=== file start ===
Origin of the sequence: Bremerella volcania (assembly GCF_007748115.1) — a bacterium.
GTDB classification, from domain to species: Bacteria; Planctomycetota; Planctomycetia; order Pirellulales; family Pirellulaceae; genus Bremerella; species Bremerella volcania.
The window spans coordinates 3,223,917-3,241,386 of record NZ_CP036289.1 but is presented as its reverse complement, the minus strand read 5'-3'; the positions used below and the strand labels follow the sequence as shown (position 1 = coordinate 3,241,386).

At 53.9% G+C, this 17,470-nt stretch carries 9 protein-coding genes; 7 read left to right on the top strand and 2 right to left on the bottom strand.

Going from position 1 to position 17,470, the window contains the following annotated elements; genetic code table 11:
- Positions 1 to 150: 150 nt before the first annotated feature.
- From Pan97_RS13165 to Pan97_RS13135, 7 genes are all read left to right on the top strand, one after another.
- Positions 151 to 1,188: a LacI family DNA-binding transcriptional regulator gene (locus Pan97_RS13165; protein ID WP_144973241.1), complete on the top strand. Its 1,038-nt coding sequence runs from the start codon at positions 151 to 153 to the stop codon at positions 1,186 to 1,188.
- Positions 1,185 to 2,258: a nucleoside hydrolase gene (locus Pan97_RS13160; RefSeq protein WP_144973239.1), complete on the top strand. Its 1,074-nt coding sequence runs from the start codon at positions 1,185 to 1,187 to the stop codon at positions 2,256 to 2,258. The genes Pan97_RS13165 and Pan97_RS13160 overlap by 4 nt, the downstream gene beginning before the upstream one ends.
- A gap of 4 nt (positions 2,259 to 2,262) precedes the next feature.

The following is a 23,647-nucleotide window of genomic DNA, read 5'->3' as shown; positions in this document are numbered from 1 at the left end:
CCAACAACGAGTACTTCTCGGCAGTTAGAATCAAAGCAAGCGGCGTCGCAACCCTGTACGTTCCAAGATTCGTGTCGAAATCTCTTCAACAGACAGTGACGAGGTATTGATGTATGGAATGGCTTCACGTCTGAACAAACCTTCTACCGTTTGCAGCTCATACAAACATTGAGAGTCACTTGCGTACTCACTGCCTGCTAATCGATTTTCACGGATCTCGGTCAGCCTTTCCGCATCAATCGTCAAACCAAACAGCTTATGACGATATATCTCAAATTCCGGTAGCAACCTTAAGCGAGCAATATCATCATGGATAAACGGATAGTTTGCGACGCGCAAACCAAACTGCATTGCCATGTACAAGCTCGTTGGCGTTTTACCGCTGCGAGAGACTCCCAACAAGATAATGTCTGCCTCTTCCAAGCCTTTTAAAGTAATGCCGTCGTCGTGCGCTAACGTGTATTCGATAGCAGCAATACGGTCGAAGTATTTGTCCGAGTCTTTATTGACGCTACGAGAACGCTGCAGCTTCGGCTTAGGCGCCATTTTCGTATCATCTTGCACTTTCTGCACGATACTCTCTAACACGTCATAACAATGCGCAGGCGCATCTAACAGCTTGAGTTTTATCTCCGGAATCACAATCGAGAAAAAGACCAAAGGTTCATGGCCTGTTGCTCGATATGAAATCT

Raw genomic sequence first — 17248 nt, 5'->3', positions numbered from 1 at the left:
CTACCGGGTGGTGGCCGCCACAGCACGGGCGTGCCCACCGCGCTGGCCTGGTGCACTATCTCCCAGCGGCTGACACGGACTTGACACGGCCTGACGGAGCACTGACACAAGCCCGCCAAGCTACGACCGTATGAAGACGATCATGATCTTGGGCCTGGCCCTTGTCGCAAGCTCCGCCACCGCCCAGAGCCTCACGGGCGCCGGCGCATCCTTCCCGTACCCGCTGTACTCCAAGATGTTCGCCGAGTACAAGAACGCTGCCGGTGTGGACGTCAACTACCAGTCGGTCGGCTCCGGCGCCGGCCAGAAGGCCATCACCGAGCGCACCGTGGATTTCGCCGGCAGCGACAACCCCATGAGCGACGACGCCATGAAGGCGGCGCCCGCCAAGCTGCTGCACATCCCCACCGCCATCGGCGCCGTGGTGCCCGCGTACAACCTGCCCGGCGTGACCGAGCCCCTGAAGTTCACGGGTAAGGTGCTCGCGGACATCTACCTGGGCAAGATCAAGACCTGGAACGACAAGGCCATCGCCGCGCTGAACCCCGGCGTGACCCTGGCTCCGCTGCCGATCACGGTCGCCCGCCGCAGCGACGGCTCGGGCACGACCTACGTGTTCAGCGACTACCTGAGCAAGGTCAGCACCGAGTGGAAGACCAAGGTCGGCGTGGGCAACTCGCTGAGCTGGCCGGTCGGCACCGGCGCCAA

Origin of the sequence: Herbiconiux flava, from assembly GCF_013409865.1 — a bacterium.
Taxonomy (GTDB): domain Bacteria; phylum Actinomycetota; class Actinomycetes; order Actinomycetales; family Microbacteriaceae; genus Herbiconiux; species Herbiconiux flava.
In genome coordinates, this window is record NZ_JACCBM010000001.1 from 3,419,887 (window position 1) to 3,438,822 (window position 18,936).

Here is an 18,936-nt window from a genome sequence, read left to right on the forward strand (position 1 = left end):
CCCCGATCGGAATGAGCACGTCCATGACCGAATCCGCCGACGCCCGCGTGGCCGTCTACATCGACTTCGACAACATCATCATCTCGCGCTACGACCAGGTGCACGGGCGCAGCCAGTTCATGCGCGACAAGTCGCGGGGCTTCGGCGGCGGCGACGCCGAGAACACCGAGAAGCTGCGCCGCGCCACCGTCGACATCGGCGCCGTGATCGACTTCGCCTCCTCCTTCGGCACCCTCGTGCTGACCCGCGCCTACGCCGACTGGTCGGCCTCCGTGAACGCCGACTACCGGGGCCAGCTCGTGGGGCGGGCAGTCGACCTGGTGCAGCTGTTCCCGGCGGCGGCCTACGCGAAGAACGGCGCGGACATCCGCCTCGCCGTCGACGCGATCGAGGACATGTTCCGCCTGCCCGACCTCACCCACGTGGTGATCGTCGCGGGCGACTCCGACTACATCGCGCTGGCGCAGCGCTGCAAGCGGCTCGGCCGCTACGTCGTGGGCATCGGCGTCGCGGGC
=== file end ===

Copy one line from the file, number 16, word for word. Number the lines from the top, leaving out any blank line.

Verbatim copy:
Taxonomy (GTDB): domain Bacteria; phylum Actinomycetota; class Actinomycetes; order Actinomycetales; family Microbacteriaceae; genus Herbiconiux; species Herbiconiux flava.